Starting around this time each year I try to catch up with the American narrative films that I anticipate my colleagues in New York Film Critics Online will be considering for awards at our yearly meeting in early December. Unlike those who get paid to review junk like “Horrible Bosses 2”, I write about films that my colleagues tend to ignore. As one fellow pointed out a couple of years ago, he never reviews documentaries because his readers do not go to see them.
For the most part, the films that I put on my list are those that are likely to make the final cut at the NYFCO meeting. These tend to be those that the New Yorker Magazine and other arbiters of middlebrow taste deem “intelligent” and “daring”. Inured as I am to such judgments, I see watching them more as a chore than anything else. All in all, it reminds me of the cramming I did in for high school geometry finals.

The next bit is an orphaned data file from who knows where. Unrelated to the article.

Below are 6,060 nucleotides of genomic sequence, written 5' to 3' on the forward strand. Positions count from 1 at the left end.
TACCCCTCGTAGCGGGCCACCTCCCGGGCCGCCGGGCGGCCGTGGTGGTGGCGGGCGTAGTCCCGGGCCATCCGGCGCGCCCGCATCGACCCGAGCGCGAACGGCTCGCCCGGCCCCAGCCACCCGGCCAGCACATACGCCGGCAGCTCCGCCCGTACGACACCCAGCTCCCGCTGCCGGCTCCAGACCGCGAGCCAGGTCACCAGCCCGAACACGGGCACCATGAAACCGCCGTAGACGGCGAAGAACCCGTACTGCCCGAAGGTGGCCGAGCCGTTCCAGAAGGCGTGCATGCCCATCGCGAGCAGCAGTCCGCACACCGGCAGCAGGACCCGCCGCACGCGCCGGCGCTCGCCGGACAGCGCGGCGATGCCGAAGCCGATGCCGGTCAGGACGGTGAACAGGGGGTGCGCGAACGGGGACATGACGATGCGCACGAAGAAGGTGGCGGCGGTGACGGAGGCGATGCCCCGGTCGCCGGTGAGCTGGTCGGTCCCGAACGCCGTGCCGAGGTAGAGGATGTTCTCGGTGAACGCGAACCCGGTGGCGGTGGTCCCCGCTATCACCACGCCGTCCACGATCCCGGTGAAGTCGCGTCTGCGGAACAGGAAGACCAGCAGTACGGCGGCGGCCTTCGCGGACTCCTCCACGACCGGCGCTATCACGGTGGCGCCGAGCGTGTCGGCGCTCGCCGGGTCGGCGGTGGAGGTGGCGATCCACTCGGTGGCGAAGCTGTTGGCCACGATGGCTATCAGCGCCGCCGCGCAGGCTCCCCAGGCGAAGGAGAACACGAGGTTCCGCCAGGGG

This week I made time in my busy schedule for “Birdman” and “Listen Up, Paul”, films that have main characters involved with making art. In “Birdman”, Michael Keaton plays the former star of the Birdman movies now in his sixties who is directing a Broadway play based on Raymond Carver’s short story collection “What We Talk About When We Talk About Love”. The eponymous antihero of “Listen Up, Paul” is a young novelist who develops a friendship with an older novelist clearly based on Philip Roth. With allusions to Raymond Carver and Phillip Roth, what could go wrong? Clearly we are miles ahead of “The Transformers” and “Pirates of the Caribbean” but when you start a thousand miles behind the marker set by a Stanley Kubrick or an Alfred Hitchcock, the prospects are guarded at best.
Trailers for films under review: